Trouble with Implementation Concept


I don’t know if this has been covered in the book. If so, I missed it. At some point during the transition between command line tools and iOS programs, we went from executing the majority of our code in main to executing the majority of it in implementation blocks. I’m having a bit of a hard time understanding the concept of how implementation blocks are called. I understand that when defining methods, the method’s definition is executed when it is called in the delegate, for example, say to set an ivar or initialize an instance of the class the method belongs to. What I don’t understand is how so many of the methods defined in the implementation block are executed without ever being called outside of the implementation file.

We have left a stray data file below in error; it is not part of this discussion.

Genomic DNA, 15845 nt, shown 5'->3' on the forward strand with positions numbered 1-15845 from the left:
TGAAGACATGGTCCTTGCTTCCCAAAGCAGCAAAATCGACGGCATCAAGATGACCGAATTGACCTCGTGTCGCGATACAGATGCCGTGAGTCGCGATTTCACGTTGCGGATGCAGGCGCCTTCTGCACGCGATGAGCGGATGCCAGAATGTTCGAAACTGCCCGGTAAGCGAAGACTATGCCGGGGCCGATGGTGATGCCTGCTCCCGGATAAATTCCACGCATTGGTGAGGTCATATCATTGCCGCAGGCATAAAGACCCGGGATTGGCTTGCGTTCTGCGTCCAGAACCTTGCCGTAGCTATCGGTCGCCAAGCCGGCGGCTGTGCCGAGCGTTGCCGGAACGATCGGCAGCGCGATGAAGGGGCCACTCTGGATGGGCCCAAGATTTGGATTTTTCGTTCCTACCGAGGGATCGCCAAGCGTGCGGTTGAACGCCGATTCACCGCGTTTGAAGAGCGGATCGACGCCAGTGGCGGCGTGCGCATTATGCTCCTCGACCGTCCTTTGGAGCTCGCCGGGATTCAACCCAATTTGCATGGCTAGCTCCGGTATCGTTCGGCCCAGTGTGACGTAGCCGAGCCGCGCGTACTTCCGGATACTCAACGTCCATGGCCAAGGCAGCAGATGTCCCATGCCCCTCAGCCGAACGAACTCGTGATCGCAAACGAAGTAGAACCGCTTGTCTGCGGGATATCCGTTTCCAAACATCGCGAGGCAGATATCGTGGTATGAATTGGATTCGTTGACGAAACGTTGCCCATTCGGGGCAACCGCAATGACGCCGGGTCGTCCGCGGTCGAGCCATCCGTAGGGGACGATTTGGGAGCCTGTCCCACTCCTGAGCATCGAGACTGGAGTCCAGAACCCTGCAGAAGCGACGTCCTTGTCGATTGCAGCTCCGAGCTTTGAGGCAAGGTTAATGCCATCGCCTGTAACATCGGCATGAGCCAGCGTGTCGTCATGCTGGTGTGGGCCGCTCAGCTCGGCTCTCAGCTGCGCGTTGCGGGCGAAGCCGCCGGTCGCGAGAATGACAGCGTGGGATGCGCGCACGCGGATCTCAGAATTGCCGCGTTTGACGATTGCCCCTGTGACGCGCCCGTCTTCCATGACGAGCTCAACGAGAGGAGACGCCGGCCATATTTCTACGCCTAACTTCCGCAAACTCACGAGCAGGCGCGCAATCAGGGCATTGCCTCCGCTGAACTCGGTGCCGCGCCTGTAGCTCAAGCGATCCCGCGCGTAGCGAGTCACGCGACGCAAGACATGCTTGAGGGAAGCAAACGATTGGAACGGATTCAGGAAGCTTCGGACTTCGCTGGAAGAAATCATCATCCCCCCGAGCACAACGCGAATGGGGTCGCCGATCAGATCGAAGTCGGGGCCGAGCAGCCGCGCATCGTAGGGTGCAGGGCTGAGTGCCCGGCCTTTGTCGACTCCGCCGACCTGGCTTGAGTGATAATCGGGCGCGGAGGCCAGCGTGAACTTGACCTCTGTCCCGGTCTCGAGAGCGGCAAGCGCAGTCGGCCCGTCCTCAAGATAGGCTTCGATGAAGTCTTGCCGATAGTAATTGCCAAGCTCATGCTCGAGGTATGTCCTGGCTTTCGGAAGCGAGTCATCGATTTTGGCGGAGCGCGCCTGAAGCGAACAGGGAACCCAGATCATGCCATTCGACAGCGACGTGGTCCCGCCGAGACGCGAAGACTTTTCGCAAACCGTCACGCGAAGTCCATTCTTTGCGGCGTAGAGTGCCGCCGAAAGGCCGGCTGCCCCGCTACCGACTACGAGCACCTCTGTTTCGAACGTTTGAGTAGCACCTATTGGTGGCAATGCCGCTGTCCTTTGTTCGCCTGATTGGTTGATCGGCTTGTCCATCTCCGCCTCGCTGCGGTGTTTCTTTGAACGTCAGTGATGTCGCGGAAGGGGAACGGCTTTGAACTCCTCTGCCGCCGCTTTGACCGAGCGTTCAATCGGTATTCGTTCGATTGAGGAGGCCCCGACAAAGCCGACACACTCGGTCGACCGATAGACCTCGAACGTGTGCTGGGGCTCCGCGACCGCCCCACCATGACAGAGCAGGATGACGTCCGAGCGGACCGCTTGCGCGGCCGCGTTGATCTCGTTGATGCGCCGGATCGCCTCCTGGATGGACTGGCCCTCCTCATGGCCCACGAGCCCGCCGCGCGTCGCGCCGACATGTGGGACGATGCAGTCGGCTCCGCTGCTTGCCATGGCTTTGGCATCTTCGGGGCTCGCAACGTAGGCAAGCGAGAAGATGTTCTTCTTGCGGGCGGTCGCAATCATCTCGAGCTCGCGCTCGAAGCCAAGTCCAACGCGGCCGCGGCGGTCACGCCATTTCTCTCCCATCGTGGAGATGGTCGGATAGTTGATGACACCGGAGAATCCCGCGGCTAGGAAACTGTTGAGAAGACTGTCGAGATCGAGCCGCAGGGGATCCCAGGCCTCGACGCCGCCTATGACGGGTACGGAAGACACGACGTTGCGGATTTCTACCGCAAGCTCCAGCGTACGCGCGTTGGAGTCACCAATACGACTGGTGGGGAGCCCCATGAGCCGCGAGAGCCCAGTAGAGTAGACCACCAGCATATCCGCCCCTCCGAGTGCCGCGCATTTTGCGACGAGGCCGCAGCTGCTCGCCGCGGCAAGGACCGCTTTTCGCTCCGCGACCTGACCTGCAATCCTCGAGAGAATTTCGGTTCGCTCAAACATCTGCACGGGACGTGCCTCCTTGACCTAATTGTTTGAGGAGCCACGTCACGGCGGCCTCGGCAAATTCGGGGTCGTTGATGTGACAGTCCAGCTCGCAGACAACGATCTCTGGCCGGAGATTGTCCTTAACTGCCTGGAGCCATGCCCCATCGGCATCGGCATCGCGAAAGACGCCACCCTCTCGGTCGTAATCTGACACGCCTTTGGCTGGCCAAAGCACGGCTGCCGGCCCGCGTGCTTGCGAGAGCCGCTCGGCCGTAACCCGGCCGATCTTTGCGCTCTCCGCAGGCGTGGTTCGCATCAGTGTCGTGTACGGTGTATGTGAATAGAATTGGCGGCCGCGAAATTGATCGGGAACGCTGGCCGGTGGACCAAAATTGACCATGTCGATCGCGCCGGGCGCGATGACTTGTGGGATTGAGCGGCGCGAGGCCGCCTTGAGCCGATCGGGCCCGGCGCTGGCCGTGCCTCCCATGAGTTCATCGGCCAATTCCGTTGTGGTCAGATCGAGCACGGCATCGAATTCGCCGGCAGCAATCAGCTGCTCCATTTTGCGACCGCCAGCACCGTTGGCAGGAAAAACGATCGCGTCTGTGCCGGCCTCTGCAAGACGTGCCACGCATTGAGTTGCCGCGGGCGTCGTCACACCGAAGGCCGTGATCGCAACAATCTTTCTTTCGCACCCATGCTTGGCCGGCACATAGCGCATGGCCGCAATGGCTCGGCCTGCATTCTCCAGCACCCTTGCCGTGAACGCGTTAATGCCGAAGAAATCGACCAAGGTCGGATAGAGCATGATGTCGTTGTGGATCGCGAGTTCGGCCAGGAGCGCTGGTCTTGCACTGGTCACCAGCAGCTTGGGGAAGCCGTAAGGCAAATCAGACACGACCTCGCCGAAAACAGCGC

Any help with this concept would be immensely appreciated.


Programming in iOS is all event driven. That’s why you don’t see much code in main.m:

int main (int argc, char * argv[])
    @autoreleasepool {
        return UIApplicationMain (argc, argv, nil, NSStringFromClass([AppDelegate class]));

All your program has to do is respond to events.

Most events originate as a result of the user touching something on the screen. There are also events that originate as a result of the physical movement of the the device. There are more sources of events.

The important thing to know:

  • There is a message queue for events;
  • Messages containing information about the events enter this queue;
  • UIApplicationMain and its friends take the events out of the queue one by one send messages to the relevant objects. (Sending a message to an object means calling a method on that object.)

See: Definitive Discussion - Event Handling Guide for iOS


Thank you! This is exactly what I needed to hear.